Ambulatory care pharmacists can provide the following services:7,8,9

  • Care coordination
  • Chronic disease state management
  • Comprehensive medication management
  • Drug information
  • Healthcare provider education
  • Immunization screenings and administration
  • Medication reconciliation
  • Medication Therapy Management (MTM)
  • Ordering, interpreting, and monitoring laboratory tests
  • Patient education and counseling
  • Preventative care or wellness screenings
  • Prospective or retrospective chart reviews
  • Refill authorization
  • Research & clinical trials
  • Shared visits with other healthcare providers
  • Transitions of Care

Common disease states managed by pharmacists in the ambulatory care setting include hypertension, heart failure, asthma, chronic obstructive pulmonary disease (COPD), diabetes, and anticoagulation.9 Specialty clinics may incorporate ambulatory pharmacists to treat hepatitis C virus, human immunodeficiency virus, chronic kidney disease, oncology, and psychiatric disorders.9

MTM within Ambulatory Care

Some challenges that community pharmacists face while performing MTM is a lack of access to patient medical records and inconsistent communication with the rest of the healthcare team.9 In contrast, ambulatory care pharmacists are likely to have a level of access to EHRs that is similar to hospital pharmacists. Ambulatory care pharmacists are well-placed to provide a comprehensive MTM service that may or may not include CMM, depending on whether they work under a CPA or not.

Ambulatory care pharmacists also help combat some of the emerging criticisms of MTM service, including being drug-focused rather than clinically-focused, misalignment with clinical goals, removal of the process from the rest of the care team, and a payment model poorly aligned to the workflow of a traditional pharmacy.10 Ambulatory care pharmacists are necessarily both drug- and clinically-focused and integrated into the healthcare team. They can then communicate findings or interventions to other providers with whom they work closely.

Ambulatory care pharmacists can also facilitate TOC appointments for patients with a recent hospital discharge. A comprehensive TOC appointment should include MTM.

For billing, Ambulatory care pharmacists can utilize different reimbursement models that include incident-to billing or Current Procedural Terminology (CPT) codes for MTM.

  1. CMS. (2014). Eligible professional meaningful use menu set measures measure 7 of 9.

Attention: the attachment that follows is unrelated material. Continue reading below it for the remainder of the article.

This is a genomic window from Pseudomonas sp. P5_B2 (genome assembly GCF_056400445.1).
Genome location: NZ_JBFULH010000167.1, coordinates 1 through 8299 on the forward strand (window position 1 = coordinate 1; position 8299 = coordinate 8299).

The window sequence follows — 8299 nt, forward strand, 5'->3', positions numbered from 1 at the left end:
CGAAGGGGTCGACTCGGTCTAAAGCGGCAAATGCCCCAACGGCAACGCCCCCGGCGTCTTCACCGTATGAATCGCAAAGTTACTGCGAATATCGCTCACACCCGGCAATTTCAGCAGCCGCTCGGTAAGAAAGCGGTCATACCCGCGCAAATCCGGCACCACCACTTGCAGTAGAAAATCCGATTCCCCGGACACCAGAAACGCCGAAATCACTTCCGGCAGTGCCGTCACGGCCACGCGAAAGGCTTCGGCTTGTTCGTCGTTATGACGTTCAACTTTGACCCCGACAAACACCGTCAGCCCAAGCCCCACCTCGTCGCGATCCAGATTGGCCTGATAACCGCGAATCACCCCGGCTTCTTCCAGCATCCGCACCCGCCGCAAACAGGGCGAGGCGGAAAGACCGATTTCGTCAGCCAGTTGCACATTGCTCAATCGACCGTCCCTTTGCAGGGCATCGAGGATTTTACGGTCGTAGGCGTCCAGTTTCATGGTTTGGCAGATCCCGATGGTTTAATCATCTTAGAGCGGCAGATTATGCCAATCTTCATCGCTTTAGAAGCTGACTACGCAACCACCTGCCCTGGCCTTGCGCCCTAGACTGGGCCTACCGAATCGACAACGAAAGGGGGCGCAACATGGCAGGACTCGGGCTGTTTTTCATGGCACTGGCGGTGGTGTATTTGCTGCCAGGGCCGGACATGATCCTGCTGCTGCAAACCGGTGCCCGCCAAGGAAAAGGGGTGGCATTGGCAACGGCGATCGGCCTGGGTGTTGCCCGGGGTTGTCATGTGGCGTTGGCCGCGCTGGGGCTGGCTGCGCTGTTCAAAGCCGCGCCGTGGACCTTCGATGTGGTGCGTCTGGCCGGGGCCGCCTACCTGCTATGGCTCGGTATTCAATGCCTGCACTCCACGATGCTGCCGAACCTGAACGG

2. Kristeller, J. (2014). Transition of Care: Pharmacist help needed. Hospital Pharmacy, 49(3), 215–216.
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  3. Jencks, S. F., Williams, M. V., & Coleman, E. A. (2009). Rehospitalizations among patients in the Medicare Fee-for-Service Program. New England Journal of Medicine, 360(14), 1418–1428.
  4. The Joint Commission. (2012). Transitions of Care: The need for a more effective approach to continuing patient care. system-folders/topics-library/ hot_topics_transitions_of_carepdf.pdf? db=web&hash= CEFB254D5EC36E4FFE30ABB20A5550E0
  5. Reilly, C., Mehta, S., Ingram, J., Scheckelhoff, D., Owen, J., & Burns, A. L. (2013). ASHP-APhA medication management in care transitions best practices.
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  6. Medpac. (2019). Ambulatory care settings. Medpac.Gov.
  7. Board of Pharmacy Specialties. (2019). Ambulatory care pharmacy. Board of Pharmacy Specialties.
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  8. Carmichael, J. M., & Hall, D. L. (2015). Evolution of ambulatory care pharmacy practice in the past 50 years. American Journal of Health-System Pharmacy, 72(23), 2087–2091.
  9. Jun, J. K. (2017). The role of pharmacy through Collaborative Practice in an ambulatory care clinic. American Journal of Lifestyle Medicine, 13(3), 275–281.
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  10. Butler, A., Dehner, M., Gates, R. J., Shane, P., Chu, M., DeMartini, L., Stebbins, M., Núñez de Ybarra, J., Peck, C., McInnis, T., & Chen, S. (2017). Comprehensive Medication Management programs: 2015 status in southern California. Research in Social and Administrative Pharmacy, 13(1), 63–87.